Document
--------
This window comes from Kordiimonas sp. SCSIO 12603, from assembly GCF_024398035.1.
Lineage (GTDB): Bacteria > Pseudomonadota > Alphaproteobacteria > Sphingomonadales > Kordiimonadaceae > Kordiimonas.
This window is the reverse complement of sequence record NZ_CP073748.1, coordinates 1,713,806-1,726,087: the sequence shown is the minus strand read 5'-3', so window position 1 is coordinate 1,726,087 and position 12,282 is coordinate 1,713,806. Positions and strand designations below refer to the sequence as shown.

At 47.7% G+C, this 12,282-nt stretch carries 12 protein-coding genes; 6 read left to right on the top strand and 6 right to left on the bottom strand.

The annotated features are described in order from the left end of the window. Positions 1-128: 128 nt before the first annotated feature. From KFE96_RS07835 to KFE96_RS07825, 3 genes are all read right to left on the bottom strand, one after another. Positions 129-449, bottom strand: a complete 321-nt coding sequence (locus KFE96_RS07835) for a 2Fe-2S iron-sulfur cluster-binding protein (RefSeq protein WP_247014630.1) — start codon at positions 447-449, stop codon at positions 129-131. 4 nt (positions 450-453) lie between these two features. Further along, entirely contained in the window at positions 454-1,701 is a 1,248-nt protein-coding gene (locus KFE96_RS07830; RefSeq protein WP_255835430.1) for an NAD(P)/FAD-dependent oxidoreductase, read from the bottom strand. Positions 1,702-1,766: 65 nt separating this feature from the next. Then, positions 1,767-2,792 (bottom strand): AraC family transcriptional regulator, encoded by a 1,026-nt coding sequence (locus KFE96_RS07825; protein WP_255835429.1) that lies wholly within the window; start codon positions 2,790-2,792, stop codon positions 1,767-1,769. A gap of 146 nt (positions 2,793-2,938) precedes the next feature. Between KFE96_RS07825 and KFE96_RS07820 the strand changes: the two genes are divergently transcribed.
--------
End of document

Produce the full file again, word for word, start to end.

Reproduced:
This window comes from Kordiimonas sp. SCSIO 12603, from assembly GCF_024398035.1.
Lineage (GTDB): Bacteria > Pseudomonadota > Alphaproteobacteria > Sphingomonadales > Kordiimonadaceae > Kordiimonas.
This window is the reverse complement of sequence record NZ_CP073748.1, coordinates 1,713,806-1,726,087: the sequence shown is the minus strand read 5'-3', so window position 1 is coordinate 1,726,087 and position 12,282 is coordinate 1,713,806. Positions and strand designations below refer to the sequence as shown.

At 47.7% G+C, this 12,282-nt stretch carries 12 protein-coding genes; 6 read left to right on the top strand and 6 right to left on the bottom strand.

The annotated features are described in order from the left end of the window. Positions 1-128: 128 nt before the first annotated feature. From KFE96_RS07835 to KFE96_RS07825, 3 genes are all read right to left on the bottom strand, one after another. Positions 129-449, bottom strand: a complete 321-nt coding sequence (locus KFE96_RS07835) for a 2Fe-2S iron-sulfur cluster-binding protein (RefSeq protein WP_247014630.1) — start codon at positions 447-449, stop codon at positions 129-131. 4 nt (positions 450-453) lie between these two features. Further along, entirely contained in the window at positions 454-1,701 is a 1,248-nt protein-coding gene (locus KFE96_RS07830; RefSeq protein WP_255835430.1) for an NAD(P)/FAD-dependent oxidoreductase, read from the bottom strand. Positions 1,702-1,766: 65 nt separating this feature from the next. Then, positions 1,767-2,792 (bottom strand): AraC family transcriptional regulator, encoded by a 1,026-nt coding sequence (locus KFE96_RS07825; protein WP_255835429.1) that lies wholly within the window; start codon positions 2,790-2,792, stop codon positions 1,767-1,769. A gap of 146 nt (positions 2,793-2,938) precedes the next feature. Between KFE96_RS07825 and KFE96_RS07820 the strand changes: the two genes are divergently transcribed.